Gabriel Haddad, of the University of California, San Diego, will speak on the “Genetic basis for hypoxia tolerance in Drosophila melanogaster.?Haddad is interested in the ability of drosophila (fruit fly), to survive periods of hypoxia, that is, periods of insufficient oxygen supply. He is examining the role the fruit fly’s genes play in the ability of its nerve cells to remain healthy even under hypoxic conditions. The research aims to lead to better ways to protect humans who suffer periods of hypoxia due to medical emergency or accidents.
Mark Krasnow, of the Stanford University School of Medicine, Palo Alto, California, will speak on “Developmental responses to hypoxia in the insect tracheal system.?Krasnow has studied the development of the tracheal system in the embryo fruit fly, noting how cells form into trachea, and how trachea branch to smaller trachea and eventually connect to form the tracheal network. His laboratory, which has identified more than 50 genes controlling various aspects of airway development, has also studied how oxygen-starved cells behave in developing airways. Krasnow’s laboratory is also investigating the development of the mammalian lung using mice. The work is aimed at learning more about human lung diseases and developing ways to reactivate lung development to restore diseased tissue.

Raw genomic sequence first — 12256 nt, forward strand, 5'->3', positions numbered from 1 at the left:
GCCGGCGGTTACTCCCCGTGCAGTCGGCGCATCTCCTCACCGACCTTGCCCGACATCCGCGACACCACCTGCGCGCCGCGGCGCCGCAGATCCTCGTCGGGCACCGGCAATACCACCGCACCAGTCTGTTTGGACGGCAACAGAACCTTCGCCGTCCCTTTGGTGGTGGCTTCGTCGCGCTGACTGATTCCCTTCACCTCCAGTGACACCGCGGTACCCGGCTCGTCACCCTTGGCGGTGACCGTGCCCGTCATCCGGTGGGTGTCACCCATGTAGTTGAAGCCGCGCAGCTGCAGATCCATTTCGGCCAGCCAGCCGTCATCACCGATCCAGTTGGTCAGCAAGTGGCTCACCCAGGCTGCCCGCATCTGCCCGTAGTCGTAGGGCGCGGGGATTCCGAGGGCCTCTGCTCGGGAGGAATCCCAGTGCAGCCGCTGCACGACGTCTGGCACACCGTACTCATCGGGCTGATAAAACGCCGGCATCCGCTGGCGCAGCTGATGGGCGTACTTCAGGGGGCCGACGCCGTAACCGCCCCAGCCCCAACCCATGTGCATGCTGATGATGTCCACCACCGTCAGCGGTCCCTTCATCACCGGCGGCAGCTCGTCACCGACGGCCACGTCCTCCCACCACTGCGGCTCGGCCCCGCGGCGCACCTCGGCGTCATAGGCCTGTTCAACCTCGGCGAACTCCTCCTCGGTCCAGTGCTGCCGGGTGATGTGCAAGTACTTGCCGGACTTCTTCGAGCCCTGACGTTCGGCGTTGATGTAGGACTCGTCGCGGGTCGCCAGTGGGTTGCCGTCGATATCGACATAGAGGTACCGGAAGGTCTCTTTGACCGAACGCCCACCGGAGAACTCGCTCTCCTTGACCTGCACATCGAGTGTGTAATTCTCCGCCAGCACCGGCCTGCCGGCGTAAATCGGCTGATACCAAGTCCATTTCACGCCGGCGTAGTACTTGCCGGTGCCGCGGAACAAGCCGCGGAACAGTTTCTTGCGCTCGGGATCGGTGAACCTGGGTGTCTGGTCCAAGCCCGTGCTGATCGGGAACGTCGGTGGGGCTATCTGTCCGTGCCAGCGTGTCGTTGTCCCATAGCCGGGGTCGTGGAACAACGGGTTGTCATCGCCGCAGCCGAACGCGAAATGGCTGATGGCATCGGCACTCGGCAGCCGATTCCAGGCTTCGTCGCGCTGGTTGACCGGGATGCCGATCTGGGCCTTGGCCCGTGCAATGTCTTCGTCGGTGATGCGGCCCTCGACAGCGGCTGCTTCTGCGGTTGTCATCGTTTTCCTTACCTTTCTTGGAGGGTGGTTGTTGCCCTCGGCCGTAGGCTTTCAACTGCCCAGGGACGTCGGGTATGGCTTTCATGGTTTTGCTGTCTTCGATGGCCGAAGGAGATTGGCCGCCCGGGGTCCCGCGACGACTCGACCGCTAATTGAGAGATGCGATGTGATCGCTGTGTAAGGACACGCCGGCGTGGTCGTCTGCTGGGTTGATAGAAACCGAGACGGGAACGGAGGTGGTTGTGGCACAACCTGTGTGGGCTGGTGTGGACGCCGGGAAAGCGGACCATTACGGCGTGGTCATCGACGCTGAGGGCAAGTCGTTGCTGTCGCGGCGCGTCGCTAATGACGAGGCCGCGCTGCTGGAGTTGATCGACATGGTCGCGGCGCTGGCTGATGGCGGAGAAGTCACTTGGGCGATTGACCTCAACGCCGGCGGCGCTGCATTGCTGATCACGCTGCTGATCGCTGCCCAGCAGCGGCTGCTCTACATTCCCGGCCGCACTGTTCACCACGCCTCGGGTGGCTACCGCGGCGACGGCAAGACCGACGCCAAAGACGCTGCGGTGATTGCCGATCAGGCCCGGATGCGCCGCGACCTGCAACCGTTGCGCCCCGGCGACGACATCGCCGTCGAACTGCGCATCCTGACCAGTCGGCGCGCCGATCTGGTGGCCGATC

Stefan Hetz, Humboldt University, Berlin, Germany, will talk on “Spiracular control of tracheal gases in insects.?Hetz and his colleagues, noting that some insects close their spiracles during rest, have concluded that the insects?respiratory system is designed to deliver large amounts of oxygen while they are active. The drawback is that, when they are at rest, this level of oxygen is toxic, he has theorized. Insects close their spiracles during rest to avoid an overdose of oxygen, which can result in the production of free radicals which cause tissue damage, he has said. His work could have applications to insec
Source:American Physiological Society